In 2003 I got my first camera.
I’d received the camera as a Christmas gift in 2003 and started immediately to take photos of my surroundings, first the people in the house of course — little snapshots with untrained eye, indoor plants, favourite pets, my own feet. You know, the usual stuff. Soon thereafter I went out into the neighbourhood.
January 2004. Notice how flat it is? I would frame and edit this differently now.
Most people are not prodigies, most of us have to practice to develop some skills. Some people have a natural eye for composition but need to work on technicals, some people the other way around. Unfortunately some people stay this way forever, being highly technical but lacking that ‘something’ that makes a striking photograph, beyond a perfect exposure. I’d like to think I’ve taken some good photos, but I’m nowhere near a prodigy and I’m not super technically sound either! Woe is me!
Black & White is more forgiving in general, and that’s probably why I started there. Aside from having a naturally morose teenage attitude towards everything, the aesthetics of black & white have always been with me.
I started at the local Community College in a Film Photography course, but didn't last long because during that time I was not interested in film photography whatsoever! The dark room did not interest me, and after exposing and developing my first roll, i stopped going.
My next camera was a Canon Rebel XT, which was a perfect little entry level DSLR and I recommend the Rebel line for anybody now starting out. In fact, I still use a Rebel SL1 and it suits me just fine.
Later on I went through a series of Advanced Photography Workshops with a local photographer who had worked as a professional photographer in New York City in the 80s. I also worked as his photographers assistant on several shoots. He shot almost exclusively with an old Hasselblad, and my main job was to keep notes on test shots and number the exposed film rolls, putting them away carefully in little bags, aside from moving lighting and holding reflectors. His first advice was to buy the book 'Camera and Lens' by Ansel Adams and read it cover to cover. Well I got the book, but I never read it. I still have it, and i still haven't read it! Dry technical books just don't do it for me... I'm sure I'd be much better than I am if I paid a bit more attention to it!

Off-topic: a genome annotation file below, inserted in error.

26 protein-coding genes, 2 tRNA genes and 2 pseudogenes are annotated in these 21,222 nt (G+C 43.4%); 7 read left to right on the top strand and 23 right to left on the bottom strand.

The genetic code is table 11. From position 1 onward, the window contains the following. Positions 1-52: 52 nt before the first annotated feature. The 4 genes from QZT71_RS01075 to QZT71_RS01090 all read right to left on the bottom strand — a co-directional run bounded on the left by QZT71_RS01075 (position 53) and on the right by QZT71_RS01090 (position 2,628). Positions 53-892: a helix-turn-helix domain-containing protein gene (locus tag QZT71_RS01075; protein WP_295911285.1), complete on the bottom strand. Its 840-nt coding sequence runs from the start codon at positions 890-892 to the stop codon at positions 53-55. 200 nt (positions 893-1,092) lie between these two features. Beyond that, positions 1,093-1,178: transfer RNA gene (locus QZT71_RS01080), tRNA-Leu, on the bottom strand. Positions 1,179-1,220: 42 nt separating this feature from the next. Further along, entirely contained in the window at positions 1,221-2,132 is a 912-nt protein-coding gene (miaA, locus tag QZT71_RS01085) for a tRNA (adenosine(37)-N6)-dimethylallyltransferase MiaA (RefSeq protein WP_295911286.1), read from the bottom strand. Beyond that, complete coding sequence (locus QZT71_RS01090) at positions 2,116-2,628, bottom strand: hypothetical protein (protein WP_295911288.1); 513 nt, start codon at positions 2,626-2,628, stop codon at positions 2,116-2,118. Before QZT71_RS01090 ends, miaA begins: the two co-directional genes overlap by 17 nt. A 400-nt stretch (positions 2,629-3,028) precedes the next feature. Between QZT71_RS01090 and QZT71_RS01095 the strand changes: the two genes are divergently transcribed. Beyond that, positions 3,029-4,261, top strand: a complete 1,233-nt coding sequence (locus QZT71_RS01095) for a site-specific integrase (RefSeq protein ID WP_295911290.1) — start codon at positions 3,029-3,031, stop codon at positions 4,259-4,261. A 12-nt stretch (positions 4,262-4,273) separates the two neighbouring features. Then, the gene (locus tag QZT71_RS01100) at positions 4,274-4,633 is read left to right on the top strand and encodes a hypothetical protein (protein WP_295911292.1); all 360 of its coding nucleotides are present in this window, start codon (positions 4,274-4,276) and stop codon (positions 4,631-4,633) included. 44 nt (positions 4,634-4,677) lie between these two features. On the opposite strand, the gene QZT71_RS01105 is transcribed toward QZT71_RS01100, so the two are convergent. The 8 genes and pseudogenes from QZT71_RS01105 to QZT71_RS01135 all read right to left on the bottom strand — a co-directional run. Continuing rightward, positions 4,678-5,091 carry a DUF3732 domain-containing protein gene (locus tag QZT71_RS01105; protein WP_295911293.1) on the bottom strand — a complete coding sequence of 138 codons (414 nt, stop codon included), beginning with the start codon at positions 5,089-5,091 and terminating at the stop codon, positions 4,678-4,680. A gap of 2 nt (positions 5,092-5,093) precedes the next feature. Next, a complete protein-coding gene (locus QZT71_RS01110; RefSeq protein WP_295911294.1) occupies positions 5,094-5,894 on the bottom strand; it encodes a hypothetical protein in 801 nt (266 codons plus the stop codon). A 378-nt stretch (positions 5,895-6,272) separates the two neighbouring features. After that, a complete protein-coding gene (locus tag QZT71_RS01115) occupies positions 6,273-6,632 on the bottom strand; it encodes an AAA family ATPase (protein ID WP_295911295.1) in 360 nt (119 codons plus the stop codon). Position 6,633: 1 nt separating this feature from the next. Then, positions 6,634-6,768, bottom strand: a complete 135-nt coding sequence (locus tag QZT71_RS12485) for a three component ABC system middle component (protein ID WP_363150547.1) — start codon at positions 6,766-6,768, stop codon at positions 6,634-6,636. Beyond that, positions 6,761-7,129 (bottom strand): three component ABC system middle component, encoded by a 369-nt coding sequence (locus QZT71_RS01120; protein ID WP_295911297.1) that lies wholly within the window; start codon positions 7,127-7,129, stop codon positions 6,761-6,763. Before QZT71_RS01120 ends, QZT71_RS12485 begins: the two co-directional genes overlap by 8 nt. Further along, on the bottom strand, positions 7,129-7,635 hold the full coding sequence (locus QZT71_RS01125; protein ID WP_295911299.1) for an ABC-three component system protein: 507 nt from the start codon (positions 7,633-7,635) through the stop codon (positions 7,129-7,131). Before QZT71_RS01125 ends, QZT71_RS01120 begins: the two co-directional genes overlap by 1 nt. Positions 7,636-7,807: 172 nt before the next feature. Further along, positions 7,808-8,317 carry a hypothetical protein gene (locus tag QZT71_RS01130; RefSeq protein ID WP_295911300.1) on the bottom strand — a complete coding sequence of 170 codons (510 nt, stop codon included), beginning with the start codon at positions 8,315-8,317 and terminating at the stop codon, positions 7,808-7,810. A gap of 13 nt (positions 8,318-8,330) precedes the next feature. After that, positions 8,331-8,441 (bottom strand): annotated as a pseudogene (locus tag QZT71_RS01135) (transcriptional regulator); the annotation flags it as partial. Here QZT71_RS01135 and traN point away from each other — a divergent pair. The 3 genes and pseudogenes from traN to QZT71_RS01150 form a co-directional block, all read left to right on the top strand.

I have never worked as a photographer.
Sure, I've been paid once or twice to take photos, but I've never been a professional. I've been an amateur photographer for over 10 years, off and on. I don't particularly like to call myself a photographer because I think that should be reserved for the professionals, hence why I often say 'amateur photographer'. I also like to say I'm a fauxtographer!
My next upgrade was a Canon 80D which served me well and had for several years before I sold it for something that could take video (the SL1).
Eventually my wife and I were given an old 1950s Praktica as a wedding present and so I began experimenting more with film here and there. The cameras were much cheaper and while the film had a cost attached, it was still cheaper than a mid-range DSLR for sure. These were mostly pretty experimental, with free or cheaply bought expired film, old camera and some cross processing techniques.
Taken with medium format Zeiss Ikoflex, a Rolleiflex rip off :)
Film Photography exposed me to a different philosophy altogether. The whole process is, for lack of a better word, more precious.
You have a completely manual camera, nothing but a shutter release button and some pre-set manual shutter speeds.
You have the film, with its own specifics and limitations. You load it up, which is a very tactile excursion — you're opening your camera and handling the film itself, turning knobs and pulling levers like some ancient engineer! You close the camera and wind to the first frame. You begin shooting. All throughout the process you have no real idea what's going to come out. Maybe the film is badly expired, maybe you put it in wrong, maybe you have a broken seal and your film is going to be completely black! Oh no! For every frame that comes out well it becomes more precious to you, because it took more work than just pointing the camera with the autofocus on Aperture mode and clicking the picture. Not to downplay the skill it takes, but the skill is different when you're dealing with 24 or 36 photos per roll and you can't check anything until later.
Film photography helped to teach me about the value of Non-Attachment. and how we can enjoy the process without necessarily being attached to the result of the process.
I still like film, but I'm not able to shoot it anymore since there's nowhere around developing it. I've thought about setting up a small dark room and trying out the caffenol developer technique - literally developing black and white film with coffee. Could bring some interesting results!
Now here we are! If you been following me for a while you know that I still love black & white, but I've also developed a love for closeups of insects and other animals!
Photography, for me, is a multifaceted skill which balances an eye for composition, technical skills for capturing the light effectively, but also positioning it (or yourself) in a way to make the light bring out what you're trying to achieve. It can both capture and evoke emotion, if done well, but it can also be completely mundane — a freeze frame of a point in time that can never be repeated. I'm very interested in time, and how we can re-live previous moments. Photography can do that, in a way.
It also forces you to stop and look carefully.
That alone is reason enough for me to love it.
Follow for more on photography, cryptocurrency, and sometimes random time travel stuff.